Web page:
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New Jersey Seeks To Shrink Medicaid

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New Jersey Seeks To Shrink Medicaid

Health Care

New Jersey Seeks To Shrink Medicaid

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This is MORNING EDITION, from NPR News. Good morning. I'm Renee Montagne.


And I'm Linda Wertheimer.

States are hurting for cash and rethinking how much health care they can afford for their neediest residents. New Jersey Governor Chris Christie wants to cut half a billion dollars in Medicaid spending, and he wants to accomplish this by squeezing more than 20,000 state residents out of the program. Critics say the cuts would hurt those who can least afford it.

NPR's Joel Rose has our report.

JOEL ROSE: For years, New Jersey expanded health care coverage for low-income residents, people like Deborah Shupenko of Passaic. But last month, after 10 years of state-funded health insurance, Shupenko got a letter in the mail.

Ms. DEBORAH SHUPENKO: It is expected that my last day of New Jersey family coverage will be July 31st, 2011.

ROSE: Did you have any idea this was coming?

Ms. SHUPENKO: I was shocked. I was absolutely floored.

ROSE: Shupenko suffers from a number of medical conditions, including asthma and osteoarthritis. She's unemployed. And at 56, she's too young for Medicare, but too sick to find affordable insurance on her own.

Ms. SHUPENKO: The worst scenario is something catastrophic happens to me, I could lose everything. A large hospital bill, or maybe a large doctor's or surgical bill, I could be out in the street. I could basically be homeless.

ROSE: Shupenko is one of about 1,400 New Jersey residents who are losing their state-funded insurance coverage this year. And Governor Chris Christie, a rising star in the Republican Party, says New Jersey has no choice but to make even deeper cuts in health care spending.

Governor CHRIS CHRISTIE (Republican, New Jersey): Medicaid's growth is out of control. We must manage it better. Spending in Medicaid will grow by nearly $1 billion over last year. That is the definition of an out-of-control program.

ROSE: That was Christie during his budget address in February. A few weeks ago, his administration released more details about how it intends to manage health care costs. The most controversial part of New Jersey's plan would block access to Medicaid for an estimated 23,000 people next year, and it would do that basically by disqualifying any adult who makes more than $6,000 dollars a year. Democrats - including State Senator Joe Vitale - are vowing to fight the cuts.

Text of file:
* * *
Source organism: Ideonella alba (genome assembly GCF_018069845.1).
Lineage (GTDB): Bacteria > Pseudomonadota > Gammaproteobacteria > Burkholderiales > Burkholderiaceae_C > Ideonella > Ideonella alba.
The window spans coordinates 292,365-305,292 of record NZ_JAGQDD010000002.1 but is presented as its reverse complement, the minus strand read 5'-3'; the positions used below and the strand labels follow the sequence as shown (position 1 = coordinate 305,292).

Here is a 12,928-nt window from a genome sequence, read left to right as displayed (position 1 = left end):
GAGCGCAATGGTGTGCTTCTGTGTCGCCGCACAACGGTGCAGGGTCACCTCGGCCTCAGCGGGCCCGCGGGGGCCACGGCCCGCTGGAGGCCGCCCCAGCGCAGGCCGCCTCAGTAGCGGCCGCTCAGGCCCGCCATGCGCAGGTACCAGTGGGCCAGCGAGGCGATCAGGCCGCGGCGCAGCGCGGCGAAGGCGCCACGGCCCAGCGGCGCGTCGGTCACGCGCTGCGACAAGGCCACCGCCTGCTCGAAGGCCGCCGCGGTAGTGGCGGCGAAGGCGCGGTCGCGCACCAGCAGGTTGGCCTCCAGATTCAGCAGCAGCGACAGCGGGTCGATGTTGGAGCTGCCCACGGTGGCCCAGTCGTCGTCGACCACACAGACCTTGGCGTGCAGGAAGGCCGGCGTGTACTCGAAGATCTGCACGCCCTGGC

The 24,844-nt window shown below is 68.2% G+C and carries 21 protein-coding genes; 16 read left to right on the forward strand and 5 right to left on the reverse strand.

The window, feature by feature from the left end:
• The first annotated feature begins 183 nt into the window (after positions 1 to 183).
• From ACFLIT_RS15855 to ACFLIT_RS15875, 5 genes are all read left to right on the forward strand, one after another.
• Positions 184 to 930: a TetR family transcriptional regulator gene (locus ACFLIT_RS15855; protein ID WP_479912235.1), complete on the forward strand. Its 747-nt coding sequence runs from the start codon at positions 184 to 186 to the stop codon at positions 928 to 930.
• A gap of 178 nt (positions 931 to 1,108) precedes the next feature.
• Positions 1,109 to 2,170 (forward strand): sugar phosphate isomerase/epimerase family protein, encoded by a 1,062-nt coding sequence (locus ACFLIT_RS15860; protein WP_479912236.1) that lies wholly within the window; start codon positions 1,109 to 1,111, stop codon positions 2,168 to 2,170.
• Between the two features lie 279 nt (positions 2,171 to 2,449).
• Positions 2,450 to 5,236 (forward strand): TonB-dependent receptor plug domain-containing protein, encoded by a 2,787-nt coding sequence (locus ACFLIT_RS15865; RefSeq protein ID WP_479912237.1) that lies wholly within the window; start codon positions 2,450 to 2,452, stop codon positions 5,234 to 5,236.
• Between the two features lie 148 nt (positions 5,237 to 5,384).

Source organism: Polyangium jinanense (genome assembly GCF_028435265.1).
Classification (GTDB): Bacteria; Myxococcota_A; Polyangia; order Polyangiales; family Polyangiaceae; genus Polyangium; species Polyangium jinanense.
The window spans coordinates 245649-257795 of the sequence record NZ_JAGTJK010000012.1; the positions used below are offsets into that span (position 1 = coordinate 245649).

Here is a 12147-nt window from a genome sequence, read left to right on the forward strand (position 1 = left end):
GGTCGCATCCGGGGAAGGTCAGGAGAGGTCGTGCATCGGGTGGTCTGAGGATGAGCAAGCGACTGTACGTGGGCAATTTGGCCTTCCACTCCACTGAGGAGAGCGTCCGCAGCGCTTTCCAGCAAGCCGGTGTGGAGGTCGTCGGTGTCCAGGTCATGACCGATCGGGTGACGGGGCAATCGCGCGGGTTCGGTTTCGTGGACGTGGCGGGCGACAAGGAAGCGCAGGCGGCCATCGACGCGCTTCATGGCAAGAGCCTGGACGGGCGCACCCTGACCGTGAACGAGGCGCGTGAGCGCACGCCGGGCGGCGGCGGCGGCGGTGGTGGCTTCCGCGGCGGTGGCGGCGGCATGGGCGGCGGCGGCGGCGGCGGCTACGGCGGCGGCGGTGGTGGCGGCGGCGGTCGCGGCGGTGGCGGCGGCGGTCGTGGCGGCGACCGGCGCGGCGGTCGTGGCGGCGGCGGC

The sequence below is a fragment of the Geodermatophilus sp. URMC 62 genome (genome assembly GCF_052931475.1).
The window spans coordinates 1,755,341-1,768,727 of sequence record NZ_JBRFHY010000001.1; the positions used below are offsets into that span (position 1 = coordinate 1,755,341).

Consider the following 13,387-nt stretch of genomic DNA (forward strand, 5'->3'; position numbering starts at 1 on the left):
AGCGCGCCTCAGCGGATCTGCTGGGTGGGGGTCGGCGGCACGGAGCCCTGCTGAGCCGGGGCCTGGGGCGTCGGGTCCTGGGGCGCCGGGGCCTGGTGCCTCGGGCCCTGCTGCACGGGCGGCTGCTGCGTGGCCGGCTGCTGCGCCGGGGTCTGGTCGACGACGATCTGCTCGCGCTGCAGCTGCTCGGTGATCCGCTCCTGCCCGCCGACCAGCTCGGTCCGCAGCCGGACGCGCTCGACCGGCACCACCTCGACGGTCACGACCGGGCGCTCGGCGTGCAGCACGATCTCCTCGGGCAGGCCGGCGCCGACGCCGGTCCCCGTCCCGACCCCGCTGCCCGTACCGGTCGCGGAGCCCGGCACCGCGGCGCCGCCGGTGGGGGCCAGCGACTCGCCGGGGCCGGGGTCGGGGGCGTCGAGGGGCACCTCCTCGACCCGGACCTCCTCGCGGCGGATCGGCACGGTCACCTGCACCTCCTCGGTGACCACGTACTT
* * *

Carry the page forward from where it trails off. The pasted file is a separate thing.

State Senator JOE VITALE (Democrat, New Jersey): We've seen a steady march backward over the last two years, huge leaps in slashing access to affordable health care for hundreds of thousands of New Jerseyans. And it's reprehensible.

ROSE: The federal government is slated to pick up the tab for a major expansion of Medicaid, but not until 2014. In the meantime, states have to apply for a special waiver from Washington if they want to make big changes to Medicaid eligibility.

And compared to other states - notably Arizona - the changes New Jersey is seeking are modest. That's according to Jeffrey Brenner, director of the Camden Coalition of Healthcare Providers.

Mr. JEFFREY BRENNER (Director, Camden Coalition of Healthcare Providers): To Governor Christie's credit, he has chosen to innovate and to try and make Medicaid deliver better care at lower cost. So we need to put this in perspective.

ROSE: Even with the proposed cuts, Brenner says New Jersey's Medicaid program would still enroll roughly one million people. But that's little comfort to Crystal Snedden with New Jersey Citizen Action. She doubts the Christie administration's proposed Medicaid cuts will really save as much money as advertised.

Ms. CRYSTAL SNEDDEN (New Jersey Citizen Action): On paper, according to their budget, it will look like they've saved money. But we all know that over the long run, it's going to cost us more money in charity care. It's going to cost us more money in a sicker population.

ROSE: New Jersey's waiver application isn't officially due until the end of the month, but opponents are already urging the Obama administration to reject key parts of it.

Joel Rose, NPR News.

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